The Best Ecommerce Hosting Providers For WooCommerce Stores: What Should You Choose?

By Rodney Laws | Ecommerce

Jan 22

The ecommerce world is very competitive and held to ever-rising standards of user experience. Due to this, ecommerce hosting isn’t something you can afford to take lightly. Choosing the right hosting solution is the key to having a store that can meet demand, deliver a top-notch shopping process, and keep running smoothly without needing constant maintenance.

If you choose a managed service like Shopify or BigCommerce, it must be noted, then you don’t need to worry about comparing hosts. Hosting is supplied for you: you don’t have a say in the matter. Either you use the provided hosting or you find another platform. It’s simple and time-saving, but it isn’t for everyone — many sellers need freedom and control.

So what if you want to run an ecommerce store with the largest number of setup options? Well, you’re going to be using WordPress with an extension such as WooCommerce — after all, the world’s most popular CMS is obviously going to have far more ecommerce hosting options than any other.

This number of options can be daunting, though, particularly if you’re not extremely familiar with the hosting world. You need to know what your options are, what factors you should be considering, and what different providers bring to the table. You don’t want to use free hosting because it won’t be good enough, but you’re not sure how to spend. In short, you need a guide — and this is where we come in.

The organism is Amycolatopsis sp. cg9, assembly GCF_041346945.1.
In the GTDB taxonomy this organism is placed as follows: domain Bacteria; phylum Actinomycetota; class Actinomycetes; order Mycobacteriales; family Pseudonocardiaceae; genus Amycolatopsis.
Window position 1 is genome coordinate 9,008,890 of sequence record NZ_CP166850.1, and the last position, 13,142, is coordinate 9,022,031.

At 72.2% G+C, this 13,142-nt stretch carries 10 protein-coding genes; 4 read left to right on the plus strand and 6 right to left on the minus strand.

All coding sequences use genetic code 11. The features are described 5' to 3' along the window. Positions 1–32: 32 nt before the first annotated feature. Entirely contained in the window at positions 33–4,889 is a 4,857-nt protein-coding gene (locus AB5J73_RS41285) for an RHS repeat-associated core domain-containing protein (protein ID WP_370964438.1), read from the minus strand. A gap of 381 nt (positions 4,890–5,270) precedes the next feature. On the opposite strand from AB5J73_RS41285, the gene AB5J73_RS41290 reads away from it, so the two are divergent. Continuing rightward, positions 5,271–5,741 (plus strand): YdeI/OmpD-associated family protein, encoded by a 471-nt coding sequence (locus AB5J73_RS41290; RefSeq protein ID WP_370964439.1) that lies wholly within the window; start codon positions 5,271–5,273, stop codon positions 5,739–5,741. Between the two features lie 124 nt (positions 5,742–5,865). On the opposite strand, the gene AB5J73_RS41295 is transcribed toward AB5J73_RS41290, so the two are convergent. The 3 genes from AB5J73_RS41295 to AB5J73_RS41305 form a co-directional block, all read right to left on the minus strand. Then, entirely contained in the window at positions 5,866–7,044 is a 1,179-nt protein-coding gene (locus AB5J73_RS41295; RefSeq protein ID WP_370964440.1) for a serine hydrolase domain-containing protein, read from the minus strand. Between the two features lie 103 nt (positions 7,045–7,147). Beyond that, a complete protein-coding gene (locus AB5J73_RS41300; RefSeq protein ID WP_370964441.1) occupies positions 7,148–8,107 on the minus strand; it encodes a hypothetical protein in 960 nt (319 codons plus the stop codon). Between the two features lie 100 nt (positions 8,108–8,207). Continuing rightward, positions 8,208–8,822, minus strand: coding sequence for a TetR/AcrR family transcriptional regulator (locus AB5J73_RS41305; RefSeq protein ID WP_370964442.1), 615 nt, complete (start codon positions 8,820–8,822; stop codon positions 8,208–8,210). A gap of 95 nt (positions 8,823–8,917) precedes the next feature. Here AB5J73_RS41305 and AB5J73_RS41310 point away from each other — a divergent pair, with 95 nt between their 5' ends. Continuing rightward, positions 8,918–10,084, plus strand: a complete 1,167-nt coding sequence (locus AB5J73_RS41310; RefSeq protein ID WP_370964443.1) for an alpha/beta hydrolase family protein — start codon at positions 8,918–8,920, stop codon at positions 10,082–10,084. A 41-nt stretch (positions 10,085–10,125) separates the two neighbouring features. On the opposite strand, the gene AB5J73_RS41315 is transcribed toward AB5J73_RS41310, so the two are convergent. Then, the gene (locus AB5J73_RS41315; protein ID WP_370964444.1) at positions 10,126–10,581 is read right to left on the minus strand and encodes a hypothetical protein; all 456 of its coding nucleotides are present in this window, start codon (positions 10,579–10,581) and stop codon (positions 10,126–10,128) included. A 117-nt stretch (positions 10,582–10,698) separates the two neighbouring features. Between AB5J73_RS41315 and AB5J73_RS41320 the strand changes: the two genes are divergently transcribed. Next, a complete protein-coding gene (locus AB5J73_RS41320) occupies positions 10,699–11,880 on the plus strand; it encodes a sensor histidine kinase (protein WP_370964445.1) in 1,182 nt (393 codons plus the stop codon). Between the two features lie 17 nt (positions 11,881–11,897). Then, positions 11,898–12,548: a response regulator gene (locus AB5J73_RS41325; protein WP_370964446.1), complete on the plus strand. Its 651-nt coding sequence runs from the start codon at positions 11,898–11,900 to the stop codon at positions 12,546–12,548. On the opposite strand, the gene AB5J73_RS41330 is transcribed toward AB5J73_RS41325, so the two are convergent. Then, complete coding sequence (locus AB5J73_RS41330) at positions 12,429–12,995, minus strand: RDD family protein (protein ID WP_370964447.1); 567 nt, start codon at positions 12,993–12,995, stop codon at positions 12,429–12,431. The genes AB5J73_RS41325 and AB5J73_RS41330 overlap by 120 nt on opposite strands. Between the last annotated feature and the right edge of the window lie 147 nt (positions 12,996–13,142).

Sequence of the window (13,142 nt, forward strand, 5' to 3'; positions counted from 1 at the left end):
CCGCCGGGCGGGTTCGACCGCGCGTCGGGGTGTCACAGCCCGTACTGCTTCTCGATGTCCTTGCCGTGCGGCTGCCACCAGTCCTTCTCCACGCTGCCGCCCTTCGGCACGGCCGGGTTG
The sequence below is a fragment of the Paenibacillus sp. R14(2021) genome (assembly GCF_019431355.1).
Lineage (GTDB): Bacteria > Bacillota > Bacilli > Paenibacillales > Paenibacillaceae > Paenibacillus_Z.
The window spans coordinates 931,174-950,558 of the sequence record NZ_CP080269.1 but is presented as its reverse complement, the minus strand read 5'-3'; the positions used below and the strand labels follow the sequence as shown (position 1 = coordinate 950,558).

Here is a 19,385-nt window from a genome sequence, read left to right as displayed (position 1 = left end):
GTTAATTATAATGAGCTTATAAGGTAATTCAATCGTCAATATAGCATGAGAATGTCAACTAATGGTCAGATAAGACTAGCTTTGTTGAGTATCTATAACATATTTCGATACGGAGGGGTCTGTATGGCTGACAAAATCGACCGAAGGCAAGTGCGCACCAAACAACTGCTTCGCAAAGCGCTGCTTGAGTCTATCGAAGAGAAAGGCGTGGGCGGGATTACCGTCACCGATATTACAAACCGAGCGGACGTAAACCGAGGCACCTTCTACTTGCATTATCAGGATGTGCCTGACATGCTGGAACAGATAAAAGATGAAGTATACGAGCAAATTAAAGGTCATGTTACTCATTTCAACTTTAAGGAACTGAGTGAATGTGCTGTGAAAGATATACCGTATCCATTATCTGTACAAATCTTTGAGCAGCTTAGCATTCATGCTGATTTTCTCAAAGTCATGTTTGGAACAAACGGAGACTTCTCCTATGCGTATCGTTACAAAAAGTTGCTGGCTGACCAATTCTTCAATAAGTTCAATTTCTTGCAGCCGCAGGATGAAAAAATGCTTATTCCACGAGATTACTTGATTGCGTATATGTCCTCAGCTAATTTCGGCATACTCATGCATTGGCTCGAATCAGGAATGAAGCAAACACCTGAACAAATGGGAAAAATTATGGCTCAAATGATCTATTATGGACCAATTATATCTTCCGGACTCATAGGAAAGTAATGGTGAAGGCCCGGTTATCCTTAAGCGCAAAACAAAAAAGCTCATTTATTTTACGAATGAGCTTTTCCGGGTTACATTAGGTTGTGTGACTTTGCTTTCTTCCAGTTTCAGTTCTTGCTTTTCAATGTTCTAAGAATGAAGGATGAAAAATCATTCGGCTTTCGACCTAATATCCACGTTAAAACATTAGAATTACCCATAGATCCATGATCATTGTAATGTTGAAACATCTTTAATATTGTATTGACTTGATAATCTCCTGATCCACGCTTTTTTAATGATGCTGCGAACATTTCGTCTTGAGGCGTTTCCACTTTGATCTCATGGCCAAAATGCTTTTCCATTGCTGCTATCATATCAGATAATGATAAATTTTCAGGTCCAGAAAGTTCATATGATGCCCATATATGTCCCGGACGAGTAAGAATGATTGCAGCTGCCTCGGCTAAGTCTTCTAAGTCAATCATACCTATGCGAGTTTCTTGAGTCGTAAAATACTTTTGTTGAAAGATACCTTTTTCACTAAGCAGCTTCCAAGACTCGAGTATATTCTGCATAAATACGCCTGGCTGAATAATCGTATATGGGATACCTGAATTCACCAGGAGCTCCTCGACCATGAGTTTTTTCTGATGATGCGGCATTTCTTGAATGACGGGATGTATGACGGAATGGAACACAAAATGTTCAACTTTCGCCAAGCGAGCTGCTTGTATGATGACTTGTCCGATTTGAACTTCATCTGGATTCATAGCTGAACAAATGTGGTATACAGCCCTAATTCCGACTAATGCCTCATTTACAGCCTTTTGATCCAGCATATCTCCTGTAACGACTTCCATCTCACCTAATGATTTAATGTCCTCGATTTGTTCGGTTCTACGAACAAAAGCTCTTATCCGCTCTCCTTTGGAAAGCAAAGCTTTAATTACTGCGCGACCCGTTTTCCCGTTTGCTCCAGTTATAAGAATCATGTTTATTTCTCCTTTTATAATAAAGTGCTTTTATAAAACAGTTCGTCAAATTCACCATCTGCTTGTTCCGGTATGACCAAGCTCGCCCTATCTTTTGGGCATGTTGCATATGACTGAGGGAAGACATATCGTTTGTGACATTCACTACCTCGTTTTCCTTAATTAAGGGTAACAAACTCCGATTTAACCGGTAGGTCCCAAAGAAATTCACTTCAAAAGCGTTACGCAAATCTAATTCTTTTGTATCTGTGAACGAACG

In this roundup, we’re going to run through some of the best ecommerce hosting providers on the market today in the UK, giving you the information you need to make an informed choice. Reviews of web hosting companies are always interesting. Let’s begin.


One of the most well-known and widely-used hosting providers, SiteGround is popular (hitting a million domains back at the start of 2018) and for good reason — and it’s now a better option for ecommerce hosting than ever before due to the option to have WooCommerce pre-installed with a suitable ecommerce theme. If you don’t particularly enjoy the configuration process, this can be a huge help, saving you some time and effort.

The basic tier is currently positioned at £5.99/mo (excluding VAT) if you pay for a year in advance, or £11.99 if you want to go month by month. This gets you one website with 10gb of space and a cap of 10,000 monthly visitors (which should be plenty for a modestly-sized store). The top tier is £12.99/mo if paid annually, or £29.99 if paid monthly, and has a 100,000 visit cap over as many websites as you want to create.

Included in even the basic tier is an SSL certificate (vital for ecommerce), an email inbox, automation updates, daily backups, a CDN, 24/7 support, and a 99.9% uptime guarantee. If that 99.9% figure isn’t hit in a year, every percentage point drop will be compensated with a free month of hosting. With top-notch service and official recognition from WooCommerce, it’s the pick of the bunch.